If you have solar panels on your roof, they provide your house with electricity by gathering the sun's rays and then converting those rays into electricity that you can use in your home.
But what happens when there is a power failure? Can we still use solar panels to create power for our homes when we are not connected to the grid anymore?
Here we learn about how to use your solar panel system during widespread power outages. Having this ability will make sure that you won't have to go without electricity in your home for long periods of time.
GRID-PAIRED VERSUS OFF-GRID SOLAR POWER SYSTEMS
Probably the biggest factor that determines if your solar panels can supply your home with power during widespread outages is whether or not your home’s electric system is paired to the local power grid. Most solar panel systems are paired to the local electric grid.
If that is the case with your system or if you are considering installing a new solar panel system, you might not be able to use your solar panels during a blackout if you don't have the right solar system configuration.
To use your solar panel system during a blackout, you need to have the right equipment. In this case, that means you will need an automatic disconnect relay and whole-house battery backup. The disconnect switch is mandated by the government because it protects other people in your area. The battery will allow you to store the electricity that your panels produce so you can use it later in case of a blackout.
A system without a battery won't be able to store the power from your solar panels to make it available for your home’s electricity needs during an outage.
If your home and its solar panel system are not tied to your electrical grid (off-grid), you will be unaffected when the grid goes down. In such a situation, your electric panel will automatically draw power from your battery backup to run your home. Then your home will be able to use that power to provide electricity to your lights and appliances in your home.
The amount of electricity that is available to you at that point would only depend on the size of your solar panel system and especially the capacity of your battery bank. If this is what you intend, you need to perform an energy audit of your home to determine how much electricity you would use. Then you can “size” your system, and especially your backup battery capacity to meet your projected needs.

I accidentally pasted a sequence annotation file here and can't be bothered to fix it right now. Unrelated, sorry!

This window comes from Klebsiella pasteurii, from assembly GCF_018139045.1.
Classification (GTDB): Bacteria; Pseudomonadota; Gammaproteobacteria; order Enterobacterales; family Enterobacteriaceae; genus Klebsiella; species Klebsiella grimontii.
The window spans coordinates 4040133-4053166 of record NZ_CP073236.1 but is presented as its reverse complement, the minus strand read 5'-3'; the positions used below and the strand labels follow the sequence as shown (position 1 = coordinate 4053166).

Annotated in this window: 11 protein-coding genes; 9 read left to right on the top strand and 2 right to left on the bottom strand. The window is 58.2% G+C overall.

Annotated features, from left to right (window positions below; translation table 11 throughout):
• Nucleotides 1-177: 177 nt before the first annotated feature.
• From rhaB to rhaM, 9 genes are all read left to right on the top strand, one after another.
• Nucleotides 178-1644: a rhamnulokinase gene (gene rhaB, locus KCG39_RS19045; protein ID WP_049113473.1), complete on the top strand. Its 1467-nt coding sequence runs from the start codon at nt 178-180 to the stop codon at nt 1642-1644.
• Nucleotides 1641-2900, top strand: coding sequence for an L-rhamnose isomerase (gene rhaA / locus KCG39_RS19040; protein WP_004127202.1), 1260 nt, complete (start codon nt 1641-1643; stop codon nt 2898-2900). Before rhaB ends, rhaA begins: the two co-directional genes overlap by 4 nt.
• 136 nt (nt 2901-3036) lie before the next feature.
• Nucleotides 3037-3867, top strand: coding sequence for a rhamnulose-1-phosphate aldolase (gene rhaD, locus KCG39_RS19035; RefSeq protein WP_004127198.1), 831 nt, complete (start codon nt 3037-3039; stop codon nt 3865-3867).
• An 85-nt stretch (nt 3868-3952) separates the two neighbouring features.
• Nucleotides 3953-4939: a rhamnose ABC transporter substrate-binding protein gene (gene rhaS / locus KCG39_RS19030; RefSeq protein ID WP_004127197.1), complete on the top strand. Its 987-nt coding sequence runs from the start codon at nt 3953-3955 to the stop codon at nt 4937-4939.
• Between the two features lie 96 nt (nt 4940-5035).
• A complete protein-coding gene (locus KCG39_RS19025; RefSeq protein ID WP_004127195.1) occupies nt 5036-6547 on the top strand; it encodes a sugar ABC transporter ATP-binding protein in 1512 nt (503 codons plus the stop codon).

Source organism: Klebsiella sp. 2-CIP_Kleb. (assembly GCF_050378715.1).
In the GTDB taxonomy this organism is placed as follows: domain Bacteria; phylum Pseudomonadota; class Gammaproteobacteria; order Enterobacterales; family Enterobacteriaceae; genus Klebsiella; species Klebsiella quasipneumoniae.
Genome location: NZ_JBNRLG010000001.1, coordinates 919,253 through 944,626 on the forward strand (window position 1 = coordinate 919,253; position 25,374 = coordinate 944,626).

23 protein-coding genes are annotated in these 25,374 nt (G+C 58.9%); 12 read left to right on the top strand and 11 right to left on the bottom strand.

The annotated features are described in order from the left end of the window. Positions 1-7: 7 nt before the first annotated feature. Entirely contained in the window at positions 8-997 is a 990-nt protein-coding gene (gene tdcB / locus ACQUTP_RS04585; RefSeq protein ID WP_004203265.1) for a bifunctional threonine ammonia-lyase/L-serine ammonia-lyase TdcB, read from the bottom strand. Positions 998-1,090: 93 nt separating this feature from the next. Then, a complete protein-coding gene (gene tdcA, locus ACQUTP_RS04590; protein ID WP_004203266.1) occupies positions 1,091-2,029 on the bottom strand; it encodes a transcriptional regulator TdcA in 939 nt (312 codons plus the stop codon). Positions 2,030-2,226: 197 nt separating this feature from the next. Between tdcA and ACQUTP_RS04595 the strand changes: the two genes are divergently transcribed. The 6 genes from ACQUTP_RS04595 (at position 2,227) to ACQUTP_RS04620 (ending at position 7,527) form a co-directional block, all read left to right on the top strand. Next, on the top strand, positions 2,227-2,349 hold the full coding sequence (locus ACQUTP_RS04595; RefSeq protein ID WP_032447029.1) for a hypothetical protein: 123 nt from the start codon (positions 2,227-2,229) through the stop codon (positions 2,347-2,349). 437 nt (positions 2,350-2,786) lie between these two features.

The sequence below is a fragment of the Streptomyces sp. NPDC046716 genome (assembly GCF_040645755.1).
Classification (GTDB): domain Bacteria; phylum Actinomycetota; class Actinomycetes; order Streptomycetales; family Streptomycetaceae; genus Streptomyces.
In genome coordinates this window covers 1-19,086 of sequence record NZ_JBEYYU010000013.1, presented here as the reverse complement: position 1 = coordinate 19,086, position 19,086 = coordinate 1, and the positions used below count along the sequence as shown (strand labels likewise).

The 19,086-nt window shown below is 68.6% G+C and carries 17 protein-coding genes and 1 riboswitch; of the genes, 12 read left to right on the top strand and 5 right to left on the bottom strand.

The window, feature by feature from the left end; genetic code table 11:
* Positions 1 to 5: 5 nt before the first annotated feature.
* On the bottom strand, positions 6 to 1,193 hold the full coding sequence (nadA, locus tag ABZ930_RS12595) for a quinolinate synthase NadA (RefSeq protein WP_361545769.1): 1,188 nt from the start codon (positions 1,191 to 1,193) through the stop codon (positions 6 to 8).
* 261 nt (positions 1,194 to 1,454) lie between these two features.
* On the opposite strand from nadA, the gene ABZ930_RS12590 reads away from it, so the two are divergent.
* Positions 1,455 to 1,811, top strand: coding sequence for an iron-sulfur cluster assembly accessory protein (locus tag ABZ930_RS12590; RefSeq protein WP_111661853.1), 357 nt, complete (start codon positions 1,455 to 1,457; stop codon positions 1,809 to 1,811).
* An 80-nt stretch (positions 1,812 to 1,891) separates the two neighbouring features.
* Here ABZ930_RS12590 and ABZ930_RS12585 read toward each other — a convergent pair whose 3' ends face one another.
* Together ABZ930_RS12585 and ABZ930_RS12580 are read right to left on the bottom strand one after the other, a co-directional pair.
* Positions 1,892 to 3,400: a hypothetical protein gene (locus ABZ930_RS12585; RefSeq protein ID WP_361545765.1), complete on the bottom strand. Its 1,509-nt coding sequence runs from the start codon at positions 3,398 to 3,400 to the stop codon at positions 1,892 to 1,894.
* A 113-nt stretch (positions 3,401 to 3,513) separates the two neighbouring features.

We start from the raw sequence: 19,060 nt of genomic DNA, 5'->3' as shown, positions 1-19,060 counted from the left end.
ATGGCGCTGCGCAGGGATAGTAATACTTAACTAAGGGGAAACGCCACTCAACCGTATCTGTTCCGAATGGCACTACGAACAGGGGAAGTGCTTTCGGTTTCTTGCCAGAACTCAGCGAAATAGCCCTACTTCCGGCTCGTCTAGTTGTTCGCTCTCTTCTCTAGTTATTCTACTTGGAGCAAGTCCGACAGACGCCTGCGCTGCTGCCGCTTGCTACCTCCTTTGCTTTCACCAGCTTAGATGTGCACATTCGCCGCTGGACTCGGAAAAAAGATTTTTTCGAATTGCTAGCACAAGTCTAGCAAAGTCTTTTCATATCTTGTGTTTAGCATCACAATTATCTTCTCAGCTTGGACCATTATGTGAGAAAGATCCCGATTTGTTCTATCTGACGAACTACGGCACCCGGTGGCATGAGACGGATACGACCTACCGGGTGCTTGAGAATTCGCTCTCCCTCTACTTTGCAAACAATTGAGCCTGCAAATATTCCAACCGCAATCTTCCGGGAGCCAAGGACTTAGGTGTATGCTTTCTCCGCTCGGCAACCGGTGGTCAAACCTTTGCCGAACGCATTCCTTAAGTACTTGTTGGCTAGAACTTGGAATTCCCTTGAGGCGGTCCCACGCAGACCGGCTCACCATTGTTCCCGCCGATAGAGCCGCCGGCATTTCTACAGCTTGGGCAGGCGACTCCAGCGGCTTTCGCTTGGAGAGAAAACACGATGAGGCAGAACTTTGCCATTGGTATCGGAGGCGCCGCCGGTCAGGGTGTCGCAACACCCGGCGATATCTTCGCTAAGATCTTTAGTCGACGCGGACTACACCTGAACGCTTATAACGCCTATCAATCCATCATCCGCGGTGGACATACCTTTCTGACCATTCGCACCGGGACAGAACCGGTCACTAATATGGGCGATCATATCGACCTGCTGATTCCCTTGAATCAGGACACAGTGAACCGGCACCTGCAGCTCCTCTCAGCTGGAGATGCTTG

GRID-PAIRED SOLAR SYSTEMS
Most grid-paired systems automatically disconnect from the grid during a power outage. This is so that the “mini power plant” on your roof doesn't feed electricity back into the grid thus protecting utility workers who are repairing the outage. They will be operating on the assumption that the wires they are working with don't have any charge in them.
When configuring your system, you can elect to install an automatic disconnect switch that will separate your solar panel system from the grid when there is a power outage.
Even when that automatic disconnect switch is in play, you would be much better off during a power outage if you had sufficient battery backup. Without sufficient battery backup, your panels will still have the ability to convert sunlight into electricity for your use when there is sunshine. However, you might not have sufficient electricity during cloudy days and you certainly will not have any electricity at night.
You need to have enough panels and a battery bank that is sized for your electricity needs to effectively use your panels during a blackout.
USING SOLAR POWER DURING A BLACKOUT WITH GRID-PAIRED SYSTEMS